Posted by: Jack Henry | April 13, 2023

Editor’s Corner: Lovely Words that Don’t Translate into English

My friend, and former manager, Shawn S. sent me a video the other day. It was about a recent request from Merriam-Webster for readers to send in their favorite non-English words that cannot be easily translated into English. These words may not have an equivalent word in English, but the feelings they illicit and the ideas they present are wonderful, so I think we should absolutely consider including them in the English dictionary! Let’s see what you think.

Here are some examples from the video:

  • Waldeinsamkeit (German): the feeling of being alone in the woods
  • culaccino (Italian): the mark left on a table by a cold drink
  • iktsuarpok (Inuit): the feeling of anticipation that leads you to keep looking outside to see if anyone is coming
  • cormorebi (Japanese): sunlight leaking through trees
  • pochemuchka (Russian): a person who asks a lot of questions

Merriam-Webster also asked people who watched the video to send in their favorite word. Here are some of the words folks sent in (the definitions come from the submitters, so if you know the word, and the definition doesn’t seem quite right to you, don’t shoot the messenger!). I’ve also added a great Korean word along with the definition, which came from Shawn:

  • soubhiyé (Arabic): the quiet time when you’re the only one awake in the house and can enjoy a cup of coffee before the day begins [dbb – I also saw this translated as “sharing a morning cup of coffee with a group of friends or neighbors.” I’m not sure which translation is most accurate, but they both sound lovely.]
  • sobremesa (Spanish): the relaxing time around the table chatting with your loved ones—usually after finishing a meal [dbb – I love this time. I’ll be using this word.]
  • tsundoku (Japanese): the act of acquiring books and letting them pile up without reading them [dbb – I understand acquiring a pile of books, but not reading them?!]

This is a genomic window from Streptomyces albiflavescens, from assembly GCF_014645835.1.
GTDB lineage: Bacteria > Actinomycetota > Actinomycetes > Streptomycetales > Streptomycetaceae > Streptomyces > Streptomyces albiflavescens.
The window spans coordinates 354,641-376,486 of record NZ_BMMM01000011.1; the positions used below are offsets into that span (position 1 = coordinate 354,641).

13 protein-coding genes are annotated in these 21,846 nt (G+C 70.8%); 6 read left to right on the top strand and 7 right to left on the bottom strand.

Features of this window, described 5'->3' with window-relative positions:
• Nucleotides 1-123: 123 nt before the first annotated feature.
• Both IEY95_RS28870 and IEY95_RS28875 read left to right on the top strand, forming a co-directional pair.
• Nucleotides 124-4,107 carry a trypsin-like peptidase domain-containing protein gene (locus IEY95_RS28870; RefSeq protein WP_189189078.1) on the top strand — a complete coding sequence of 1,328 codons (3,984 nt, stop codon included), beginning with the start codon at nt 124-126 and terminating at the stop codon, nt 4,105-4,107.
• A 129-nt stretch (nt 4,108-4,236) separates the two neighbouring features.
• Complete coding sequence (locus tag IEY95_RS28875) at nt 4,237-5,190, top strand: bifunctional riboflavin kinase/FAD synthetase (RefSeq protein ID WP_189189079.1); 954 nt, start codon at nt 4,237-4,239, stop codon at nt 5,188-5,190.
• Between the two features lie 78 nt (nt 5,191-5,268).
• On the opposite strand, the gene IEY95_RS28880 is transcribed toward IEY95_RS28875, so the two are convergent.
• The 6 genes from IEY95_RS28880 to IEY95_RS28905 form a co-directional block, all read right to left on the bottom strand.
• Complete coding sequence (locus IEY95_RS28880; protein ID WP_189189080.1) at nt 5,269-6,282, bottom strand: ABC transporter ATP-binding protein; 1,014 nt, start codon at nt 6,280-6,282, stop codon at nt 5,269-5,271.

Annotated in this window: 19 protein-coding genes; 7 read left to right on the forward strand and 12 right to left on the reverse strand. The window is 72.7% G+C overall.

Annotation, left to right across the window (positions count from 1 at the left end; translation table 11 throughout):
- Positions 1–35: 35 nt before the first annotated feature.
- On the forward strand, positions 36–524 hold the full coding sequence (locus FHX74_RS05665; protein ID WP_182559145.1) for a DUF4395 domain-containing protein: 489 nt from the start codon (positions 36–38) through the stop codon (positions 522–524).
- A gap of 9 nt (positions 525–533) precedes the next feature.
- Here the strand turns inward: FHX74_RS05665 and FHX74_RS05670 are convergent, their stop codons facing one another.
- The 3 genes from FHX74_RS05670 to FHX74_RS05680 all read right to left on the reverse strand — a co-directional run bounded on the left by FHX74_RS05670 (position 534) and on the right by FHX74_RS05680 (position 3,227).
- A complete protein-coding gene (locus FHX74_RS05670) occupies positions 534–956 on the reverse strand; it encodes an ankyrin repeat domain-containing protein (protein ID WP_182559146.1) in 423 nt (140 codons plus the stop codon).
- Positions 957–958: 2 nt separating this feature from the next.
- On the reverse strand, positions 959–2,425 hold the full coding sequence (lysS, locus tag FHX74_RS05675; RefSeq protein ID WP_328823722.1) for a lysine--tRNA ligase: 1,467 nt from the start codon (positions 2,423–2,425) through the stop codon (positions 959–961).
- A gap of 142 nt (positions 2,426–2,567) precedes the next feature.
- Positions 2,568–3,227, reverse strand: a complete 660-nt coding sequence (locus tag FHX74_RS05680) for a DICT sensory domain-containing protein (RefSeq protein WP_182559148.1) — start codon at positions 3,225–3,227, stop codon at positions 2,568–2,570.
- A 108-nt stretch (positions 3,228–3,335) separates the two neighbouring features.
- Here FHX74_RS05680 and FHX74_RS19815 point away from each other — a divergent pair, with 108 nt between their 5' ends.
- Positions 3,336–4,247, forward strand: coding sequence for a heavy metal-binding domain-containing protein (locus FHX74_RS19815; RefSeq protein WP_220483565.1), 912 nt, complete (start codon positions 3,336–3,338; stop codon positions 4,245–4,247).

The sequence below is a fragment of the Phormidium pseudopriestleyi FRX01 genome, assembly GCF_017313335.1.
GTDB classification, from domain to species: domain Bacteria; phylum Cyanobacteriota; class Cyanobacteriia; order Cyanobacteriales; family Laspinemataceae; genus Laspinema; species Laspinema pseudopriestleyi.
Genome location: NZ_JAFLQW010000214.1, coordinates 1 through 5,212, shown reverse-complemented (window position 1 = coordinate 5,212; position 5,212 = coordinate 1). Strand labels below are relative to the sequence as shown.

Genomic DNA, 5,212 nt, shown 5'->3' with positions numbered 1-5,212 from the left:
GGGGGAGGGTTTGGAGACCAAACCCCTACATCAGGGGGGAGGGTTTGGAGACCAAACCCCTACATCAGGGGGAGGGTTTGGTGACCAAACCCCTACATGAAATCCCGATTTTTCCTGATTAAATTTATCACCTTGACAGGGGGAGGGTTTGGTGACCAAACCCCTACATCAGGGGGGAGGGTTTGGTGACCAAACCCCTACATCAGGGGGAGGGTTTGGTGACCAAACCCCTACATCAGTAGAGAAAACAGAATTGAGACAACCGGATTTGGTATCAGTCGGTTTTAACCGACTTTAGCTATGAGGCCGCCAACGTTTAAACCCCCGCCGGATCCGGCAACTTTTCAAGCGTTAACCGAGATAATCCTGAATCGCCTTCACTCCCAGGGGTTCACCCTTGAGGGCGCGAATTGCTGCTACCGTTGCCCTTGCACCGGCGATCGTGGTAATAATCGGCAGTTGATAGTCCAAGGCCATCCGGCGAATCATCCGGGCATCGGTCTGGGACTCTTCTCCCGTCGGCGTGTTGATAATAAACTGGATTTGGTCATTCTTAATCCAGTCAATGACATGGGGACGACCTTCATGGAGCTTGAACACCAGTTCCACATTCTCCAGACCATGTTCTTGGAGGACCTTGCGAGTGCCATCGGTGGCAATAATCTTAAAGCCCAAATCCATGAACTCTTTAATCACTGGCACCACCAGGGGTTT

• gigil (Tagalog): the overwhelming feeling you get when you see something so cute that you want to eat it [dbb – We need this word, I’ve heard English speakers say, “Your baby is so cute I could just eat her up!”]
  • paiting/hwaiting (Korean): an encouraging phrase that means “you’ve got this” or “you can do it” when someone is trying to accomplish something difficult [dbb: I understand that there is no letter f in the Korean language, but when pronounced, this word can often sound like “fighting,” so the English spelling of this one shows up differently in different references.]

I hope you have a wonderful Thursday!

Donna Bradley Burcher |Technical Editor, Advisory | jack henry™

8985 Balboa Ave. | San Diego, CA 92123

Pronouns she/her/hers

Symitar Documentation Services

About Editor’s Corner

Editor’s Corner keeps your communication skills sharp by providing information on grammar, punctuation, JHA style, and all things English. As editors, we spend our days reading, researching, and revising other people’s writing. We love to spend a few extra minutes to share what we learn with you and keep it fun while we’re doing it.

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